If you’re just beginning a recovery from a substance use disorder, the concept of submitting to a higher power, could seem foreign, especially if you’re not very religious. The idea that a higher power can help you through an addiction is used in groups like Alcoholics Anonymous (AA). But what does a “higher power” really mean?
What is a Higher Power in Addiction Treatment?
The concept of a higher power in addiction treatment revolves around the belief that spiritual connection can be a way to overcome a substance use disorder. It’s a foundational part of 12-step programs for drug or alcohol addiction. It introduces a spiritual force that you can use to work through the steps and essentially keep you motivated and feeling supported. In AA a higher power is first mentioned in step two: “We came to believe that a power greater than ourselves could restore us to sanity.”
The higher power concept is one of the core influences behind many of the successive steps in the complete 12. Without this spiritual force, the process of working past substance use can be difficult, according to those who advocate the 12-step path of recovery. Bill Wilson, the founder of AA, illuminated his view on the higher power’s usefulness in Appendix II of the Alcoholics Anonymous book:
“Quite often friends of the newcomer are aware of the difference long before he is himself. He finally realizes that he has undergone a profound alteration in his reaction to life; that such a change could hardly have been brought about by himself alone. What often takes place in a few months could seldom have been accomplished by years of self-discipline. With few exceptions our members find that they have tapped an unsuspected inner resource which they presently identify with their own conception of a Power greater than themselves.”
Do I Need to Be Religious for AA?
No, you don’t need to be religious to join AA. The higher power they speak of doesn’t mean that you must believe in the Christian God; despite the Christian beliefs of the founders, their main rational purpose for AA was in getting those desperately in need of recovery to understand a path that worked best by guiding them through the 12 steps toward beating their addiction.
Do You Have to be Christian in AA?
What if you aren’t a Christian or even religious at all? AA is unique in that it’s an open group that values the spiritual experience in relation to the recovery experience regardless of belief or creed. The higher power you choose can even be a doorknob or AA itself! The concept itself is more important than the higher power, no matter what you consider your higher power to be. At its core, it’s about externalizing your responsibilities and purpose so you can get over yourself as a stumbling block on the path to recovery.
Where Did the Higher Power Come From?
William James, one of the great modern philosophers and the father of modern American psychology, was instrumental in the early AA organization’s formulation of the “higher power” as essential to the achievement of lasting recovery. The concept originates in his 1902 groundbreaking book, The Varieties of Religious Experience, that examined the relationship between religion and humanity.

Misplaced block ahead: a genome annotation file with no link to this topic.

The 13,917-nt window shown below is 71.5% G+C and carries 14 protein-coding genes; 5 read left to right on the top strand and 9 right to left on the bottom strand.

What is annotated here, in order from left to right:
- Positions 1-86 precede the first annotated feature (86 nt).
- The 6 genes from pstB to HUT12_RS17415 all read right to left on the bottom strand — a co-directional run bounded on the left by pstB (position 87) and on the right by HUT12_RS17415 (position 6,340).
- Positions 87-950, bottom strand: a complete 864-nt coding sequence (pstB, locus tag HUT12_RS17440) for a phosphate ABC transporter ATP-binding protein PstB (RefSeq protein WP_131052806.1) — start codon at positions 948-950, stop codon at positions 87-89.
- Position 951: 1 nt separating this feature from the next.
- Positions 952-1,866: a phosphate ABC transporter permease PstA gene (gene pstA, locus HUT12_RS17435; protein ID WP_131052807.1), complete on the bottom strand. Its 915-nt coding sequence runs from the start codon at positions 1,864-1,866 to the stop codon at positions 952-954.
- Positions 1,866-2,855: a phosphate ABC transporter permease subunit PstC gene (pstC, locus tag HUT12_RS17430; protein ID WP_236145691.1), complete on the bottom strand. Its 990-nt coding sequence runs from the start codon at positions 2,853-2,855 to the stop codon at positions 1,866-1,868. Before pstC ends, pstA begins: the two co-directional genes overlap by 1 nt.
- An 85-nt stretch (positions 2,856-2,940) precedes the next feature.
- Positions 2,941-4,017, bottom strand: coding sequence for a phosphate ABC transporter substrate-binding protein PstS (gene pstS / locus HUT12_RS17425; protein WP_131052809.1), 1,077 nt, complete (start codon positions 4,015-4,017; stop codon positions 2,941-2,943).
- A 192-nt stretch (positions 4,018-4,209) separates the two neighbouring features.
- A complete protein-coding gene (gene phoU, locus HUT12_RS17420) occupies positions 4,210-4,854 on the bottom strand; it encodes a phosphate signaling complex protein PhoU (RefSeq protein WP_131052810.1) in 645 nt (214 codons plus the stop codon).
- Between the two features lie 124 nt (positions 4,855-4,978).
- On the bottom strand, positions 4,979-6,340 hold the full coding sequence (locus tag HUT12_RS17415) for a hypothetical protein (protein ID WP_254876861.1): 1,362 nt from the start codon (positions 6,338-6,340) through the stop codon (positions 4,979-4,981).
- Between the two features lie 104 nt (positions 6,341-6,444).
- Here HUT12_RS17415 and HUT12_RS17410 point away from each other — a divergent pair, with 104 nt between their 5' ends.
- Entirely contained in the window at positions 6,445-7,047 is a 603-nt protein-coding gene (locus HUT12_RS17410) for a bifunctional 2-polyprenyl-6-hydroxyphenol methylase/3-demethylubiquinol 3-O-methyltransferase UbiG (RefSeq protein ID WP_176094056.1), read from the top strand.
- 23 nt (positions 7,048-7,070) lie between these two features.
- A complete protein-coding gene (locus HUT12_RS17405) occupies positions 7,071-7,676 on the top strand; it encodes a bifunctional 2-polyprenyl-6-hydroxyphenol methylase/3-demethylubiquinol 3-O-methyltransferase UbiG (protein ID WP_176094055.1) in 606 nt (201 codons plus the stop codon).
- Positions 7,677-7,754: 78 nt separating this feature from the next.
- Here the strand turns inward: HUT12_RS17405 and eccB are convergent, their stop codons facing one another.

James sought to describe his concept that religious experience is instrumental to the human experience by way of understanding the human experience itself. Wilson sought to incorporate that concept in AA’s approach to recovery. In Appendix V of the Alcoholics Anonymous book, Wilson quoted a passage written in a magazine regarding the relationship between many of the early members’ own Christian religiosity and AA’s central tenets:
“The basis of the technique of Alcoholics Anonymous is the truly Christian principle that a man cannot help himself except by helping others. The AA plan is described by the members themselves as ‘self- insurance.’ This self-insurance has resulted in the restoration of physical, mental and spiritual health and self-respect to hundreds of men and women who would be hopelessly down and out without its unique but effective therapy.”
Why Does AA Encourage Belief in a Higher Power?
Part of the reason AA encourages this higher power concept is to get participants to understand that they must relinquish certain aspects of selfish control and pride they might wish to express over their lives. By relinquishing the power and control, it opens them up to external influence that can push them to better things. It also allows participants to understand their lives in the context of the “Big Picture,” per se, rather than the immediate aspects of their lives. What’s outside of you matters as much as what’s inside, as it gives people a sense of greater purpose and responsibility to others. A belief in a higher power is true surrender as a way of freeing yourself.
What If AA Isn’t Right for Me?
There are many alternatives to AA that exist if the 12 steps aren’t your preferred way of working through the recovery process. Many other groups don’t require any belief in an external higher power to fully participate in a particular program.
Click here to read more about some of the alternatives to AA.
To learn more about how Landmark Recovery can help you achieve lasting recovery, give our admissions team a call at 888-448-0302 to speak with an admissions specialist. They can help you get the treatment you need in a timely and efficient manner. Don’t wait to get treatment! We’re on a mission to save a million lives in the next hundred years.
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